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Capitalizing on Drone Usage for Safe, Cost-Effective Inspections and Assessments

By Adam Weber, Staff Engineer

Unmanned Aircraft Systems, or drones, as they are more commonly known, are becoming an increasingly popular and valuable tool within the engineering industry. From taking simple aerial photos to performing structure inspections or creating 3D models, the list of drone capabilities is extensive and continues to expand with advancements in technology. Capitalizing on the power of these drones has practical applications for engineers to manage projects in a way that creates a safe environment and is cost-effective for clients. Before sending your drone into the air there are some guidelines operators should follow.

Before Take-Off, Know Your FAA Regulations

Over just the past decade, the Federal Aviation Administration (FAA) has been issuing updated guidance and regulation to keep up with the growing demand for flying drones commercially, and it’s to be expected that these rules will continue to evolve as drones solidify their place as a powerful and helpful tool.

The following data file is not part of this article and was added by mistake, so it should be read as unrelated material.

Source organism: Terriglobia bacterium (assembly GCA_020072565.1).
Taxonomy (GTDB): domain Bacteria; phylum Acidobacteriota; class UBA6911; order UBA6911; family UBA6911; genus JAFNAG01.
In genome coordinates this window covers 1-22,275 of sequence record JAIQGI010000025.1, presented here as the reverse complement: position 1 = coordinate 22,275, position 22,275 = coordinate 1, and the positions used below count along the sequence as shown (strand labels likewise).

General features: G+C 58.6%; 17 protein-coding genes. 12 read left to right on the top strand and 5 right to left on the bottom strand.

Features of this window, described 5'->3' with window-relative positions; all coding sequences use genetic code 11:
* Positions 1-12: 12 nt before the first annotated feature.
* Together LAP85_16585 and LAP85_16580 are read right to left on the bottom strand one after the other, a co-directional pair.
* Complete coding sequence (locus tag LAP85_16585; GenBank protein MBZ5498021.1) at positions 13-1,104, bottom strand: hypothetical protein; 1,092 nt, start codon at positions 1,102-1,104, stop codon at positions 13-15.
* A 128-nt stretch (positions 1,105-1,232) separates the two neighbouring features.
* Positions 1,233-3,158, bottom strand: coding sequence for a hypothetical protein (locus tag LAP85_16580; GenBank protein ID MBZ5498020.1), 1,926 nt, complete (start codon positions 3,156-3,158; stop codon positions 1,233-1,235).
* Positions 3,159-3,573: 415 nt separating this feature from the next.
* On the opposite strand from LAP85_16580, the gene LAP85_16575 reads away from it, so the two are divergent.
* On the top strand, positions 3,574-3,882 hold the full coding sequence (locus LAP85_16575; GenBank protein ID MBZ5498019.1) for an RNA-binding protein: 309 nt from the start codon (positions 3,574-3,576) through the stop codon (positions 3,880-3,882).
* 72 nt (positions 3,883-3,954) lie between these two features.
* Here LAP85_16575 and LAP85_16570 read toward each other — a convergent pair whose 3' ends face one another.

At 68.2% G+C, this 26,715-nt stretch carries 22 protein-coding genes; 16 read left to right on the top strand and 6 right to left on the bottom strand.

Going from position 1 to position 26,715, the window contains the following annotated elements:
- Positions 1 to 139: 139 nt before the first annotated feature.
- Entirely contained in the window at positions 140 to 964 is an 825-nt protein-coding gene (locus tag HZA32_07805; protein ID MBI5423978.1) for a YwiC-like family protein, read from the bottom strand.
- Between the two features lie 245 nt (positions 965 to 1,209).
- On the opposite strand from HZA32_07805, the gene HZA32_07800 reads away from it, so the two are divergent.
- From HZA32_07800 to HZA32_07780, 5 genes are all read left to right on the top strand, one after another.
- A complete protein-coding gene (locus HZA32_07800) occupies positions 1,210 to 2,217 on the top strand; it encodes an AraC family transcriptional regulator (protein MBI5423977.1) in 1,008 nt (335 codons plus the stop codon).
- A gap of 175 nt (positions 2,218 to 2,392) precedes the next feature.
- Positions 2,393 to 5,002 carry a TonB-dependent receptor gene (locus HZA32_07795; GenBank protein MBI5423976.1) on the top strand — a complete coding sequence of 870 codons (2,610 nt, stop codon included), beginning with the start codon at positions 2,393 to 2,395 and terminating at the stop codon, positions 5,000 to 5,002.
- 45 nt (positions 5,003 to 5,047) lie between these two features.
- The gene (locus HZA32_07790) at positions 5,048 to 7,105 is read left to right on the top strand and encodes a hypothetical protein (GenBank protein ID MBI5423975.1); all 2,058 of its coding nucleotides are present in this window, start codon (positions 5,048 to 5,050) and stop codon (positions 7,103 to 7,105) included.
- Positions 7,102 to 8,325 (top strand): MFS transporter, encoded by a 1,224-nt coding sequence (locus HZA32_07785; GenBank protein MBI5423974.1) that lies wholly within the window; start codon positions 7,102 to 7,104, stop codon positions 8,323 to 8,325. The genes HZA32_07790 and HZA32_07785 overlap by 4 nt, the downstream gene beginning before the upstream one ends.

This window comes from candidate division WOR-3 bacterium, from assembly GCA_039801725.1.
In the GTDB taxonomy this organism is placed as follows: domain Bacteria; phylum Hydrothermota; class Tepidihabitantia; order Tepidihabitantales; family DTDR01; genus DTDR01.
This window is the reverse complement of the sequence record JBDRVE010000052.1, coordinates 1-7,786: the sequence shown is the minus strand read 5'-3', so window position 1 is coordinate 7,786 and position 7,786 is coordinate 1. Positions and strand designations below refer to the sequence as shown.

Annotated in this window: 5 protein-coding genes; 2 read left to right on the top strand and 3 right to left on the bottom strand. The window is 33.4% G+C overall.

Prospective commercial drone operators should be aware that it’s not as simple as purchasing a unit and immediately putting it up in the sky. As the FAA has recognized drones as a type of aircraft, they must share the same national airspace with other aircraft such as passenger planes and helicopters, and are thus subject to strict rules to ensure the safety of all flights. Drones weighing more than 0.55 lbs. (which account for most of them) must be registered with the FAA, and all pilots wishing to operate drones for business purposes must be licensed to fly under Part 107. These are the set of rules governing commercial drone usage, which is achieved by passing a computer-based knowledge test.